In 1988 I began the short-lived Honeymoon Production label, which released the Voices In A Dark Room compilation double cassette one year later. I was extremely fortunate with the artists were willing to participate. The label Seven On A Broom In The Sky was born in 1999 and issued various solo recordings, mostly under the name Brunnen. In 2000 Frans de Waard and I founded Plinkity Plonk records, which from around 2007 onwards was run solely by Frans. In 2007 I started Beam Ends records, named after the autobiography of Errol Flynn; one of the more fascinating personalities ever to have walked this planet. In the early days Beam Ends mainly released music which was readily available for free download on the internet, but not yet available on vinyl. Very low quantities were pressed up for my own delight and to fill these annoying gaps in my private collection. Remaining copies were used to finance the pressing or traded off. Even though Beam Ends officially still is in business, it is on a temporary hiatus.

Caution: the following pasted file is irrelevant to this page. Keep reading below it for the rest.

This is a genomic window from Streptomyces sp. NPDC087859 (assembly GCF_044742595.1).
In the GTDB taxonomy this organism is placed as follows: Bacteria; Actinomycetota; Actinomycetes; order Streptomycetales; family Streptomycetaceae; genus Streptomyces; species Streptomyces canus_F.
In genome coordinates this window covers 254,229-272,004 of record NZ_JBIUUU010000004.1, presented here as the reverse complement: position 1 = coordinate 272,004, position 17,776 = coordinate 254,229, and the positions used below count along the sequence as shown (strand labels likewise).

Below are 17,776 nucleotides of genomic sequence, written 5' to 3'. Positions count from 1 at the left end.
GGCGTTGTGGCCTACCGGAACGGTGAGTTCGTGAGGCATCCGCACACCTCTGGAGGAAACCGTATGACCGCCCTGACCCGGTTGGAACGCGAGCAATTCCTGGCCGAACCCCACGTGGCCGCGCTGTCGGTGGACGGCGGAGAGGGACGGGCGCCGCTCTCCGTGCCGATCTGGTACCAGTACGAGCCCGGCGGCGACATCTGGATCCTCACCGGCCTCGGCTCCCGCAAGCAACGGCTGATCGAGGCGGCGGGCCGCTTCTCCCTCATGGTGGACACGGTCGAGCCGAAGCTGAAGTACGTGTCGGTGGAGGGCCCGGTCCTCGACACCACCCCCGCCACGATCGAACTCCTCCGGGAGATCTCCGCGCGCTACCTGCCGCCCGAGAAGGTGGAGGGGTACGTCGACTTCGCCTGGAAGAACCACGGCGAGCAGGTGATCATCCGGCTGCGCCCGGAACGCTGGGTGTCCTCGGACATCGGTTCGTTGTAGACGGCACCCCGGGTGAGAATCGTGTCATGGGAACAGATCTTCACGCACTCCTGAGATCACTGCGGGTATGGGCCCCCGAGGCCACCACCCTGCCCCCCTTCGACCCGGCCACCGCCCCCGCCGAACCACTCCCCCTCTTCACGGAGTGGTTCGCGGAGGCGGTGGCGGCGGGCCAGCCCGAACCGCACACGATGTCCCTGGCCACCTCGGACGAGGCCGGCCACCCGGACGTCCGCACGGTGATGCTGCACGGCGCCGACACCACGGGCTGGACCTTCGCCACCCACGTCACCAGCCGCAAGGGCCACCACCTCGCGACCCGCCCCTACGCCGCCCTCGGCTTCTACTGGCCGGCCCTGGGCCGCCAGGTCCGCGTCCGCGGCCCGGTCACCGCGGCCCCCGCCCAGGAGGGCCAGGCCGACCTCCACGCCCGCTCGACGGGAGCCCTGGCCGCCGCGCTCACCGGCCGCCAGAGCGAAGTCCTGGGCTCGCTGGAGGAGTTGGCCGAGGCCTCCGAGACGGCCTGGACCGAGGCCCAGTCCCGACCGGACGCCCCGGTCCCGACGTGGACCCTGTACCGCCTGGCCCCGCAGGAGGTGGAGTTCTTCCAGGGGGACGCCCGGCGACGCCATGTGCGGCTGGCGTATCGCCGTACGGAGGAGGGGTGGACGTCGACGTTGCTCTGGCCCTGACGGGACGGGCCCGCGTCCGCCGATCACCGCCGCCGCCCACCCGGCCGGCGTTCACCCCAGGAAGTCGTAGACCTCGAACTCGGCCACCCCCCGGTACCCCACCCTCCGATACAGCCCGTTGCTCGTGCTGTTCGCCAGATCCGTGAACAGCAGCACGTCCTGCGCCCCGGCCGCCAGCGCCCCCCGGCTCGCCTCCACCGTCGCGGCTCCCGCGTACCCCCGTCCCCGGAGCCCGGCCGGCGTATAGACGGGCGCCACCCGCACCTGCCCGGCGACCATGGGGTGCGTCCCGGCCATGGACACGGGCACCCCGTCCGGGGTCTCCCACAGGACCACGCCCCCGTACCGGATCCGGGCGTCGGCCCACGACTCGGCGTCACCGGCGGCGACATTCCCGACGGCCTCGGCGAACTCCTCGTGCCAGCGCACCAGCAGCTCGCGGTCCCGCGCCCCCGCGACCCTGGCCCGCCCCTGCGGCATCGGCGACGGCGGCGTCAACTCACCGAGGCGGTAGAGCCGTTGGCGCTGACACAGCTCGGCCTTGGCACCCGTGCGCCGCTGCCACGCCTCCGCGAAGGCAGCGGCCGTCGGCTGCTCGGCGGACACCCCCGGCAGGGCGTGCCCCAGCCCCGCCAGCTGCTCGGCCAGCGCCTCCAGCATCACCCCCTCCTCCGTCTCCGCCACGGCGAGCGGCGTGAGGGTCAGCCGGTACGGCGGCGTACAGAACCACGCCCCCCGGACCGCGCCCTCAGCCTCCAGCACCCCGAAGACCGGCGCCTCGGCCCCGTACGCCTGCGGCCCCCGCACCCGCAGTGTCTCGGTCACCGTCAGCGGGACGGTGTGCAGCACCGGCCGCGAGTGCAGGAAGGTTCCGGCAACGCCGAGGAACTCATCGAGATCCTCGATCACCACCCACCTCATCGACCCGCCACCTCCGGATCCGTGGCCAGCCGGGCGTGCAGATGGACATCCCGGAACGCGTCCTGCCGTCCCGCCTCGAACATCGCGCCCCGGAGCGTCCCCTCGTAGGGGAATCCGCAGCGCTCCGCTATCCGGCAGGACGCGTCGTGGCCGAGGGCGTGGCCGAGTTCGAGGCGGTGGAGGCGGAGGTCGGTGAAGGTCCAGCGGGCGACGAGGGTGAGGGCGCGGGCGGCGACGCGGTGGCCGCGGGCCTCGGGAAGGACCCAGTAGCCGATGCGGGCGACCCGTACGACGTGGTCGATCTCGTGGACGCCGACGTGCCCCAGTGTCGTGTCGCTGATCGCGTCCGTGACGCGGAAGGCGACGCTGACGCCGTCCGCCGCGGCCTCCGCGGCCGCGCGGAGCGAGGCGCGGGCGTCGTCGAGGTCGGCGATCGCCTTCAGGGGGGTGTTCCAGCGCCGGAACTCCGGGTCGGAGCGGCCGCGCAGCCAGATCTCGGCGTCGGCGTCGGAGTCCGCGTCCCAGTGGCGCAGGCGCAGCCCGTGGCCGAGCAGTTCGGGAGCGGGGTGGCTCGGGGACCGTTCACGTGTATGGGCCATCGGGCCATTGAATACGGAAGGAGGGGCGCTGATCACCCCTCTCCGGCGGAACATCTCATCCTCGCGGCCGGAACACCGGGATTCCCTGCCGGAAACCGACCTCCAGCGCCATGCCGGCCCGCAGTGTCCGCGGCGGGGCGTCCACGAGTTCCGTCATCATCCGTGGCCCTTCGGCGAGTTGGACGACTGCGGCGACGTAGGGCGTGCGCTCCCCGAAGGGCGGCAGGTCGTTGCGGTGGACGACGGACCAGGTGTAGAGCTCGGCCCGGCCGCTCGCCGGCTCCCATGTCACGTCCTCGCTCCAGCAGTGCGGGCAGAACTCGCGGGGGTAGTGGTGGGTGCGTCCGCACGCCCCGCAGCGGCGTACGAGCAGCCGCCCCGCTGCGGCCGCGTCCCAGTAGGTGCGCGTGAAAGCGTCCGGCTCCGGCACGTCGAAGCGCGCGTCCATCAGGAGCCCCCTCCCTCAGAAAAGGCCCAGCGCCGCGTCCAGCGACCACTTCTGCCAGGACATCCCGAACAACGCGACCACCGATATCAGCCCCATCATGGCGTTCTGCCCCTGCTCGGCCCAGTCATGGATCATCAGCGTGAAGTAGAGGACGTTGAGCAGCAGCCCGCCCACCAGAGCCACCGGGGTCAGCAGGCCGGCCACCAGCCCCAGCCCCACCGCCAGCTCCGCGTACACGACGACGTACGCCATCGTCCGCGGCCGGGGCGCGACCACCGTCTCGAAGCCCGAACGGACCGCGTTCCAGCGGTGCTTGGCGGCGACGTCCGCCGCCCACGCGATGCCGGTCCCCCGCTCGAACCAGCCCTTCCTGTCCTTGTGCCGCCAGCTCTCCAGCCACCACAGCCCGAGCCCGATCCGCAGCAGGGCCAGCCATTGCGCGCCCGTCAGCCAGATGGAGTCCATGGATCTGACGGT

In the winter of 1988 long time friend Edward Ka-Spel of The Legendary Pink Dots asked me to fill in as support act for a Pink Dots performance in January 1989. Since I didn’t have a clue what to do, I asked Frans de Waard (whom I had met a few years previously) and together we formed Beequeen. This collaboration was initially based upon our mutual admiration of the ideas of German conceptual artist Joseph Beuys. Over the years Beequeen released quite a few compact discs, vinyl records and cassettes, on various labels around the globe. Close relations with the Legendary Pink Dots were kept, resulting in various support performances and, in 1990, a split 12 inch single with the Dots called Der Aussiedler featuring music composed for a fashion show. In 1995 Beequeen released Sugarbush, which was a unique compact disc featuring cover versions of songs by the likes of Elvis Presley and Neil Diamond. However, only the titles are covered. The music is in fact entirely different to the original versions. Clever eh? In 1997 Beequeen played live for Dutch national radio VPRO’s programme De Avonden. The recordings were subsequently released on compact disc as Stetson, named after the iconic brand of hats Beuys wore. With the release of the albums Ownliness and The Body Shop a shift of musical direction took place within Beequeen. A departure from longer ambient tracks, the later albums were more song-based featuring vocals by Olga Wallis, whom I met whilst playing guitar in a dance orchestra. As a very accomplished singer she supplemented Beequeen’s now more surreal dream pop-based music extremely well with her warm and clear vocals. However, in 2015 Beequeen came to an end when Frans felt his contribution was diminishing and he subsequently left the band. Our final Beequeen album was Around Midnight – the album of which I am actually most proud and possibly the best we have achieved. Having said that, who knows what will happen next…